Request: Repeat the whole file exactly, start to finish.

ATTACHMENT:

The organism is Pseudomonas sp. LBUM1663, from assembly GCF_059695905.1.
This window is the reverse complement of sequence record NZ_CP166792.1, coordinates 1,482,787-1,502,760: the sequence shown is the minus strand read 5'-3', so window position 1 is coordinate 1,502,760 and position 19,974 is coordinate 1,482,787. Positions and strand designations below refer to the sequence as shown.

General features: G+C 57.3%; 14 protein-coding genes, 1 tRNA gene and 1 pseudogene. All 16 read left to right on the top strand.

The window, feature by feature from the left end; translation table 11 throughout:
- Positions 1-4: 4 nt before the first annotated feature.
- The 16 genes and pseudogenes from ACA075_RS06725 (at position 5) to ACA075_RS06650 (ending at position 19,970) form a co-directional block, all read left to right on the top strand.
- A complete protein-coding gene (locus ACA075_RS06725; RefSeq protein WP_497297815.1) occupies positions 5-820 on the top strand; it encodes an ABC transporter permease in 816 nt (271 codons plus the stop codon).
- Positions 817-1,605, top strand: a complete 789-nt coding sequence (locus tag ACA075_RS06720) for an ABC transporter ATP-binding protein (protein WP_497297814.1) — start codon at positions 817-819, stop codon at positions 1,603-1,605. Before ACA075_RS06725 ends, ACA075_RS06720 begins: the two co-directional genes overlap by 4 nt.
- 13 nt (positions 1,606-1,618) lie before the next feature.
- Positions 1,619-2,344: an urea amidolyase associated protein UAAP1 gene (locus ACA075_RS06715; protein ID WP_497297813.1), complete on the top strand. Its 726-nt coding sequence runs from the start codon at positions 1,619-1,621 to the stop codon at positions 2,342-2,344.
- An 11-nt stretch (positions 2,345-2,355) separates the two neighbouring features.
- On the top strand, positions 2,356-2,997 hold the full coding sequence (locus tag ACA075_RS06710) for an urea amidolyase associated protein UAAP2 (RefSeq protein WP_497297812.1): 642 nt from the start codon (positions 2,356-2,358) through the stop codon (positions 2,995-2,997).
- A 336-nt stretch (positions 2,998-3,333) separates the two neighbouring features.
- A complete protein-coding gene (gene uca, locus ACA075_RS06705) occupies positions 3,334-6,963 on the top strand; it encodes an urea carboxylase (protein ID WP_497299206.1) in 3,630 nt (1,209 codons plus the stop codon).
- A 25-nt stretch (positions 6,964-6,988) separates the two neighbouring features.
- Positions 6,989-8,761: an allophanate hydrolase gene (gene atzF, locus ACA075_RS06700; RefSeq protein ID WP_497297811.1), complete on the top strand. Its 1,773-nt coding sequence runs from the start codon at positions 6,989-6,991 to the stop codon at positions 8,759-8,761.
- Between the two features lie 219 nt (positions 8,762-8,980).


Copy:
The organism is Pseudomonas sp. LBUM1663, from assembly GCF_059695905.1.
This window is the reverse complement of sequence record NZ_CP166792.1, coordinates 1,482,787-1,502,760: the sequence shown is the minus strand read 5'-3', so window position 1 is coordinate 1,502,760 and position 19,974 is coordinate 1,482,787. Positions and strand designations below refer to the sequence as shown.

General features: G+C 57.3%; 14 protein-coding genes, 1 tRNA gene and 1 pseudogene. All 16 read left to right on the top strand.

The window, feature by feature from the left end; translation table 11 throughout:
- Positions 1-4: 4 nt before the first annotated feature.
- The 16 genes and pseudogenes from ACA075_RS06725 (at position 5) to ACA075_RS06650 (ending at position 19,970) form a co-directional block, all read left to right on the top strand.
- A complete protein-coding gene (locus ACA075_RS06725; RefSeq protein WP_497297815.1) occupies positions 5-820 on the top strand; it encodes an ABC transporter permease in 816 nt (271 codons plus the stop codon).
- Positions 817-1,605, top strand: a complete 789-nt coding sequence (locus tag ACA075_RS06720) for an ABC transporter ATP-binding protein (protein WP_497297814.1) — start codon at positions 817-819, stop codon at positions 1,603-1,605. Before ACA075_RS06725 ends, ACA075_RS06720 begins: the two co-directional genes overlap by 4 nt.
- 13 nt (positions 1,606-1,618) lie before the next feature.
- Positions 1,619-2,344: an urea amidolyase associated protein UAAP1 gene (locus ACA075_RS06715; protein ID WP_497297813.1), complete on the top strand. Its 726-nt coding sequence runs from the start codon at positions 1,619-1,621 to the stop codon at positions 2,342-2,344.
- An 11-nt stretch (positions 2,345-2,355) separates the two neighbouring features.
- On the top strand, positions 2,356-2,997 hold the full coding sequence (locus tag ACA075_RS06710) for an urea amidolyase associated protein UAAP2 (RefSeq protein WP_497297812.1): 642 nt from the start codon (positions 2,356-2,358) through the stop codon (positions 2,995-2,997).
- A 336-nt stretch (positions 2,998-3,333) separates the two neighbouring features.
- A complete protein-coding gene (gene uca, locus ACA075_RS06705) occupies positions 3,334-6,963 on the top strand; it encodes an urea carboxylase (protein ID WP_497299206.1) in 3,630 nt (1,209 codons plus the stop codon).
- A 25-nt stretch (positions 6,964-6,988) separates the two neighbouring features.
- Positions 6,989-8,761: an allophanate hydrolase gene (gene atzF, locus ACA075_RS06700; RefSeq protein ID WP_497297811.1), complete on the top strand. Its 1,773-nt coding sequence runs from the start codon at positions 6,989-6,991 to the stop codon at positions 8,759-8,761.
- Between the two features lie 219 nt (positions 8,762-8,980).